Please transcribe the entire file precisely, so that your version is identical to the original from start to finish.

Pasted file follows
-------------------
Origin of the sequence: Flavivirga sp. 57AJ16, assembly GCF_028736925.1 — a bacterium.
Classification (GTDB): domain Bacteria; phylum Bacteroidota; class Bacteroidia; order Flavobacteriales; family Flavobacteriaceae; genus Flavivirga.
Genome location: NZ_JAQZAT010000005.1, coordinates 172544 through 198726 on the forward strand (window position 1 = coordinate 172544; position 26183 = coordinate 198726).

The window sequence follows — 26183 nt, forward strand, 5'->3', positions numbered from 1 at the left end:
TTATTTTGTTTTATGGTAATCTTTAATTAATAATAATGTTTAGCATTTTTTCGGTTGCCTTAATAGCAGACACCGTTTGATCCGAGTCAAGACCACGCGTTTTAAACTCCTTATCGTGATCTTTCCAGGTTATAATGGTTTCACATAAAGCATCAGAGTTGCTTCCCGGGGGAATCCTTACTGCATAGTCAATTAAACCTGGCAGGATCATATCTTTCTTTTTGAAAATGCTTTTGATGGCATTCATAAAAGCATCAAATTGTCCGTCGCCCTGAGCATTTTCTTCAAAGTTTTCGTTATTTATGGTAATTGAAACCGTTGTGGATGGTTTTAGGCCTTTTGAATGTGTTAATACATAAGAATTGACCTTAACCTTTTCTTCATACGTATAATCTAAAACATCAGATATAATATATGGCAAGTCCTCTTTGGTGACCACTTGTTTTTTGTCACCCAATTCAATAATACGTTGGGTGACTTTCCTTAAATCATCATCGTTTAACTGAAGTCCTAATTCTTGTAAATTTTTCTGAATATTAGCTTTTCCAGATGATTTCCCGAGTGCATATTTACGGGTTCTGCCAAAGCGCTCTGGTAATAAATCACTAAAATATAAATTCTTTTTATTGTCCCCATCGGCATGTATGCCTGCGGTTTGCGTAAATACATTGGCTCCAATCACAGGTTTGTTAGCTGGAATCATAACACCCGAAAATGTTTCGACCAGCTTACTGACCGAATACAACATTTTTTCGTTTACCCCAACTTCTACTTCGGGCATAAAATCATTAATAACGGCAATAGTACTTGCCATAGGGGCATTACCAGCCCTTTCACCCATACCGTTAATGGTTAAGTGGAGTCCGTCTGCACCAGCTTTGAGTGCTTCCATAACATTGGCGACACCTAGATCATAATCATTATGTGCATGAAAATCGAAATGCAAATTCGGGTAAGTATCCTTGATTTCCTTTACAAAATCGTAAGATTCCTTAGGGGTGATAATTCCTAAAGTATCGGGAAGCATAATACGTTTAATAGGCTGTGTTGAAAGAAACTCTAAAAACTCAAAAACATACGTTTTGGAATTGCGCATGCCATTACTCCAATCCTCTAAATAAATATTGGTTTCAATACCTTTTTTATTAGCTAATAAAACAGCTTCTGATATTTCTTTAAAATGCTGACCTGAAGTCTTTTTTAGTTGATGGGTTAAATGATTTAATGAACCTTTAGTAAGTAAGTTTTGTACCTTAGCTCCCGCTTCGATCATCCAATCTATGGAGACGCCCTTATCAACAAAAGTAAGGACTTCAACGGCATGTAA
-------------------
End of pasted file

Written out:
Origin of the sequence: Flavivirga sp. 57AJ16, assembly GCF_028736925.1 — a bacterium.
Classification (GTDB): domain Bacteria; phylum Bacteroidota; class Bacteroidia; order Flavobacteriales; family Flavobacteriaceae; genus Flavivirga.
Genome location: NZ_JAQZAT010000005.1, coordinates 172544 through 198726 on the forward strand (window position 1 = coordinate 172544; position 26183 = coordinate 198726).

The window sequence follows — 26183 nt, forward strand, 5'->3', positions numbered from 1 at the left end:
TTATTTTGTTTTATGGTAATCTTTAATTAATAATAATGTTTAGCATTTTTTCGGTTGCCTTAATAGCAGACACCGTTTGATCCGAGTCAAGACCACGCGTTTTAAACTCCTTATCGTGATCTTTCCAGGTTATAATGGTTTCACATAAAGCATCAGAGTTGCTTCCCGGGGGAATCCTTACTGCATAGTCAATTAAACCTGGCAGGATCATATCTTTCTTTTTGAAAATGCTTTTGATGGCATTCATAAAAGCATCAAATTGTCCGTCGCCCTGAGCATTTTCTTCAAAGTTTTCGTTATTTATGGTAATTGAAACCGTTGTGGATGGTTTTAGGCCTTTTGAATGTGTTAATACATAAGAATTGACCTTAACCTTTTCTTCATACGTATAATCTAAAACATCAGATATAATATATGGCAAGTCCTCTTTGGTGACCACTTGTTTTTTGTCACCCAATTCAATAATACGTTGGGTGACTTTCCTTAAATCATCATCGTTTAACTGAAGTCCTAATTCTTGTAAATTTTTCTGAATATTAGCTTTTCCAGATGATTTCCCGAGTGCATATTTACGGGTTCTGCCAAAGCGCTCTGGTAATAAATCACTAAAATATAAATTCTTTTTATTGTCCCCATCGGCATGTATGCCTGCGGTTTGCGTAAATACATTGGCTCCAATCACAGGTTTGTTAGCTGGAATCATAACACCCGAAAATGTTTCGACCAGCTTACTGACCGAATACAACATTTTTTCGTTTACCCCAACTTCTACTTCGGGCATAAAATCATTAATAACGGCAATAGTACTTGCCATAGGGGCATTACCAGCCCTTTCACCCATACCGTTAATGGTTAAGTGGAGTCCGTCTGCACCAGCTTTGAGTGCTTCCATAACATTGGCGACACCTAGATCATAATCATTATGTGCATGAAAATCGAAATGCAAATTCGGGTAAGTATCCTTGATTTCCTTTACAAAATCGTAAGATTCCTTAGGGGTGATAATTCCTAAAGTATCGGGAAGCATAATACGTTTAATAGGCTGTGTTGAAAGAAACTCTAAAAACTCAAAAACATACGTTTTGGAATTGCGCATGCCATTACTCCAATCCTCTAAATAAATATTGGTTTCAATACCTTTTTTATTAGCTAATAAAACAGCTTCTGATATTTCTTTAAAATGCTGACCTGAAGTCTTTTTTAGTTGATGGGTTAAATGATTTAATGAACCTTTAGTAAGTAAGTTTTGTACCTTAGCTCCCGCTTCGATCATCCAATCTATGGAGACGCCCTTATCAACAAAAGTAAGGACTTCAACGGCATGTAA